/mee"teuhr/, n., v., metred, metring. Brit.meter.
* * *IIn 1983 the General Conference on Weights and Measures decided that the accepted value for the speed of light would be exactly 299,792,458 metres per second, so the metre is now defined as the distance traveled by light in a vacuum in 1/299,792,458 second. One metre is equal to about 39.37 in. in the U.S. Customary System.IIIn poetry, the rhythmic pattern of a poetic line.Various principles have been devised to organize poetic lines into rhythmic units. Quantitative verse, the metre of Classical Greek and Latin poetry, measures the length of time required to pronounce syllables, regardless of their stress; combinations of long and short syllables form the basic rhythmic units. Syllabic verse is most common in languages that are not strongly accented, such as French or Japanese; it is based on a fixed number of syllables within a line. Accentual verse occurs in strongly stressed languages, such as the Germanic; only stressed syllables within a line are counted. Accentual-syllabic verse is the usual form in English poetry; it combines syllable counting and stress counting. The most common English metre, iambic pentameter, is a line of 10 syllables, or 5 iambic feet; each foot contains an unstressed syllable followed by a stressed syllable. Free verse does not follow regular metrical patterns. See also prosody.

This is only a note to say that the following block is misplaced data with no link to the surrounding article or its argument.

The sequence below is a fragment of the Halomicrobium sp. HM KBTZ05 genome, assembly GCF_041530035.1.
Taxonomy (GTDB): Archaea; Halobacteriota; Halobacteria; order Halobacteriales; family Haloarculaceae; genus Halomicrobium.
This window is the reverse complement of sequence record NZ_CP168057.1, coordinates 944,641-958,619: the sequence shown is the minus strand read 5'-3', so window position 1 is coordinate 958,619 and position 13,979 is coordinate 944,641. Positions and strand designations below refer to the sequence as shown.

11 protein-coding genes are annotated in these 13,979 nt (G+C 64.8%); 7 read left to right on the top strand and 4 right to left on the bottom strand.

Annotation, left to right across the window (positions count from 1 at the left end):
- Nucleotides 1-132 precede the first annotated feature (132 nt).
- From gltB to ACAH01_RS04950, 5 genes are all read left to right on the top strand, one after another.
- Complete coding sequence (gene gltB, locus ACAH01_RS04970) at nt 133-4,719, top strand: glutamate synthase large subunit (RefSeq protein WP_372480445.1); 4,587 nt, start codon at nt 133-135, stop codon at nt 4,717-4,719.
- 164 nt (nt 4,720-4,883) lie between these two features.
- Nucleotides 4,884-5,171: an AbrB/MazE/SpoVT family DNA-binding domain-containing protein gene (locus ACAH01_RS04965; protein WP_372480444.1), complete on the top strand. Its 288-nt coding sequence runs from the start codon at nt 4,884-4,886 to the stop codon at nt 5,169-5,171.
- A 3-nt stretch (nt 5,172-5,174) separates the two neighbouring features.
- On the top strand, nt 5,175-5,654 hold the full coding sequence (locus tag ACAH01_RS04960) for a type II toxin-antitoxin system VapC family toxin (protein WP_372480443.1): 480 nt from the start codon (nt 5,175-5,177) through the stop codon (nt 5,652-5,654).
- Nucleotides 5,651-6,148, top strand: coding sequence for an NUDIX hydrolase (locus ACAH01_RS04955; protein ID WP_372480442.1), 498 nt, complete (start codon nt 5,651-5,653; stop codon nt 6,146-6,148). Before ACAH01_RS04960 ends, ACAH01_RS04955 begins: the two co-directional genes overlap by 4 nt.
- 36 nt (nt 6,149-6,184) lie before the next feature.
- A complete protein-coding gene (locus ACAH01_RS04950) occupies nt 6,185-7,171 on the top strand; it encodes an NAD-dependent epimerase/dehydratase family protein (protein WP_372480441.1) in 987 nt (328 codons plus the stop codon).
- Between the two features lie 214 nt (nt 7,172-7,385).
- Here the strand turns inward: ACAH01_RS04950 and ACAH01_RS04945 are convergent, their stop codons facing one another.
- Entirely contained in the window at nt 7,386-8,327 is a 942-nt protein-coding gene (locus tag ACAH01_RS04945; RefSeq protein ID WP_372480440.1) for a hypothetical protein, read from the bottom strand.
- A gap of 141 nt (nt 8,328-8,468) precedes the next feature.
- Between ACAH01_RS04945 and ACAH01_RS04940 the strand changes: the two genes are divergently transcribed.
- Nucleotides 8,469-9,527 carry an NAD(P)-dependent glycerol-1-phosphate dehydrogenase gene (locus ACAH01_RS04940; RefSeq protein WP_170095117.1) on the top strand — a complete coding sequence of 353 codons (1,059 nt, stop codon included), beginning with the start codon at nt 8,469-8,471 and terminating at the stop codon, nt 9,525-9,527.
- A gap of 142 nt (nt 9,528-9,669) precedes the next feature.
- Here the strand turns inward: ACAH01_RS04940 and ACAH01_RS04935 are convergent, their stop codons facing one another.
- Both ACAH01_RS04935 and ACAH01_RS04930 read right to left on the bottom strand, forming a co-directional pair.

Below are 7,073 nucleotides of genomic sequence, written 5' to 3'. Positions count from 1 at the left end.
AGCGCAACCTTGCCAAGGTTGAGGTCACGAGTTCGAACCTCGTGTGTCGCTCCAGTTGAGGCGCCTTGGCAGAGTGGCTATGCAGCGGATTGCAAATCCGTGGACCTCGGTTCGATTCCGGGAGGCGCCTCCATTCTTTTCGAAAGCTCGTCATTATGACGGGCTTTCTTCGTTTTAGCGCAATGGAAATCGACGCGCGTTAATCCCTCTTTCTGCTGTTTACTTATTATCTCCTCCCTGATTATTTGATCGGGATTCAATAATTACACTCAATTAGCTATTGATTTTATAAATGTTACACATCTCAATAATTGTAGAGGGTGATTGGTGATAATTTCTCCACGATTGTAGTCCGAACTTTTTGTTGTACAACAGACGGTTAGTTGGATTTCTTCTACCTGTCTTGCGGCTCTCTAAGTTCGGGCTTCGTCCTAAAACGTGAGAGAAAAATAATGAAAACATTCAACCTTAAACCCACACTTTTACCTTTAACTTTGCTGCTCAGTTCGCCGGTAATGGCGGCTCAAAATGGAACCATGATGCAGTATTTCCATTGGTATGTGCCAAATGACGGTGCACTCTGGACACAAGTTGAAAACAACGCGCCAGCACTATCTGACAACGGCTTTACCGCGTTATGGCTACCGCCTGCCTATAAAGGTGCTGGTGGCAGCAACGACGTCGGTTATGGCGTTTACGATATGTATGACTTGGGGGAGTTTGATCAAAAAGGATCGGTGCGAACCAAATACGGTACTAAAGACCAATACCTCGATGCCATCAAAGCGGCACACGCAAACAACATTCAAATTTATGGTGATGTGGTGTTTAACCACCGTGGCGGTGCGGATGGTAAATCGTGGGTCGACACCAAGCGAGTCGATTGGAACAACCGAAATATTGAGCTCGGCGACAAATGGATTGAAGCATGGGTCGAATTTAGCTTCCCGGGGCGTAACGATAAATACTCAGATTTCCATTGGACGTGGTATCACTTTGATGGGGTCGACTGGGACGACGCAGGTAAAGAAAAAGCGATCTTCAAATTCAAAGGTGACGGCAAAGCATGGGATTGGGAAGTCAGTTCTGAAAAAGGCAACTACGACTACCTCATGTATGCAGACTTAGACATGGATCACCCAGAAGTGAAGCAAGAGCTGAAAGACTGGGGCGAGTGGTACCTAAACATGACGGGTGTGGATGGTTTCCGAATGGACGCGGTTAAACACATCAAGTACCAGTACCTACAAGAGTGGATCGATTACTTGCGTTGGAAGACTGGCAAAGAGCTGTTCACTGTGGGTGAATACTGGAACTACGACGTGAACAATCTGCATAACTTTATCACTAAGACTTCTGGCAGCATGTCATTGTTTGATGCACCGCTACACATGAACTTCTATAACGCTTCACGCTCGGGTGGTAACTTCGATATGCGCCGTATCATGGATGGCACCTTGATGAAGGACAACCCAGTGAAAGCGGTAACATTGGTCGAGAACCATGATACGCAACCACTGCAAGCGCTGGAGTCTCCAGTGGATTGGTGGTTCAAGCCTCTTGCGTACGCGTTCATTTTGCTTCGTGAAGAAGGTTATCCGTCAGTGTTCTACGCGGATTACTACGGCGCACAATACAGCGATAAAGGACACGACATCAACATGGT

* * *also spelled meterin measurement, fundamental unit of length in the metric system and in the International Systems of Units (International System of Units) (SI). It is equal to approximately 39.37 inches in the British Imperial (British Imperial System) and United States Customary systems. The metre was historically defined by the French Academy of Sciences (Sciences, Academy of) in 1791 as 1/10,000,000 of the quadrant of the Earth's circumference running from the North Pole through Paris to the equator. The International Bureau of Weights and Measures in 1889 established the international prototype metre as the distance between two lines on a standard bar of 90 percent platinum and 10 percent iridium. By 1960 advances in the techniques of measuring light waves had made it possible to establish an accurate and easily reproducible standard independent of any physical artifact. In 1960 the metre was thus defined in the SI system as equal to 1,650,763.73 wavelengths of the orange-red line in the spectrum of the krypton-86 atom in a vacuum.By the 1980s, advances in laser measurement techniques had yielded values for the speed of light in a vacuum of an unprecedented accuracy, and it was decided in 1983 by the General Conference on Weights and Measures that the accepted value for this constant would be exactly 299,792,458 metres per second. The metre is now thus defined as the distance traveled by light in a vacuum in 1/299,792,458 of a second.▪ musicalso spelled Meter,in music, rhythmic pattern constituted by the grouping of basic temporal units, called beats (beat), into regular measures, or bars; in Western notation, each measure is set off from those adjoining it by bar lines. A time (or metre) signature, found at the beginning of a piece of music, indicates the number of beats in a measure and the value of the basic beat. For example, 3/4 metre has three quarter-note beats per measure. The time signature implies that an accent regularly occurs on the first beat of each measure. Simple metres are duple (e.g., 2/2, 2/4), triple (3/4, 3/8), or quadruple (4/4, 4/8). Compound metres are also duple (6/8, 6/16), triple (9/8), or quadruple (12/8) but have time signatures that indicate the number of beats to be a multiple of three. Thus, in 6/8, for example, both beats of the basic duple division are divisible into three subunits, yielding a total of six. Some metres that occur less frequently are neither duple nor triple (5/4, 7/4) but may be considered a combination of duple and triple—such as 2/4+3/4 or 3/4+2/4+2/4.The concept of regular rhythmic groups is traceable to the ancient beginnings of dance and poetry, which music primarily served to undergird. Specifications of metre first appeared in written music as early as about 1200, when short rhythmic formulas called rhythmic modes (rhythmic mode) (see rhythmic mode) came into use, implying repetition of simple triple patterns. From 1300 to 1600 both duple and triple metres were recognized in music theory, but, in practice, rhythm was often complex and involved combinations of metres. From the 17th to the 20th century, regular metres as used today became the standard. In the course of the 18th century, metre changes from movement to movement gained aesthetic significance equal to that of key and tempo distinctions in multimovement works. Such 20th-century composers as Igor Stravinsky and Béla Bartók accorded their extensive metrical manipulations a structural prominence previously reserved for melody and harmony.▪ prosodyalso spelled Meter,in poetry, the rhythmic pattern of a poetic line. Various principles, based on the natural rhythms of language, have been devised to organize poetic lines into rhythmic units. These have produced distinct kinds of versification, among which the most common are quantitative, syllabic, accentual, and accentual-syllabic.1. quantitative verse, the metre of classical Greek and Latin poetry, measures quantity, or the length of time required to pronounce syllables regardless of their stress. Various combinations of long and short syllables (the long syllables being roughly equivalent to twice the duration of the short syllables) constitute the basic rhythmic units. Quantitative verse has been adapted to modern languages but with limited success.2. syllabic verse, most common in languages that are not strongly accented, such as the Romance languages and Japanese. It is based on a fixed number of syllables within a line, although the number of accents or stresses may be varied. Thus, the classic metre of French poetry is the alexandrine, a line of 12 syllables with a medial caesura (a pause occurring after the 6th syllable). The Japanese haiku is a poem of 17 syllables, composed in lines of 5/7/5 syllables each.3. accentual verse, occurring in strongly stressed languages such as the Germanic. It counts only the number of stresses or accented syllables within a line and allows a variable number of unaccented syllables. Old Norse and Old English poetry is based on lines having a fixed number of strongly stressed syllables reinforced by alliteration. Accentual metres are evident in much popular English verse and in nursery rhymes; i.e., “One,́ two,́ Bucḱ |le˘ my˘ shoé .” In the late 19th century, the English poet Gerard Manley Hopkins used it as the basis for his poetic innovation “ sprung rhythm” (q.v.).4. accentual-syllabic verse, the usual form of English poetry. It combines Romance syllable counting and Germanic stress counting to produce lines of fixed numbers of alternating stressed and unstressed syllables. Thus, the most common English metre, iambic pentameter, is a line of ten syllables or five iambic feet. Each iambic foot is composed of an unstressed syllable followed by a stressed syllable.Variations within any of these regular metres are not only permissible but inevitable and de sirable. The words a˘|gaiń and for˘|lorn,́ for instance, may each constitute an iambic foot, but they are vastly different in quality. Even in the most formal metrical designs, the quality, pitch, and force of certain sounds, along with the interplay of other poetic devices such as assonance, consonance, alliteration, or rhyme may act to reinforce or obscure the basic metrical pattern.The function of regular metre in poetry is complex. In its most primitive aspects, as in nursery rhymes or folk ballads, it creates the physical pleasure that any simple rhythmic acts such as rocking, swaying, trotting, or foot tapping provide. Used mimetically, it may be lulling, galloping, staccato, heavy and slow, or quick and light to match the content and emotional tone of the poem. In more sophisticated poetry, regular metre is a subtle and flexible device, organically integrated into the total poem through its sensitive interaction with the natural rhythms of speech and the meaning of words. Although the late 19th century and early 20th century witnessed a widespread rebellion against the restrictions of metrically regular poetry, the challenge of condensing an imaginative impulse into a formal framework still appeals to poets. See also foot; scansion.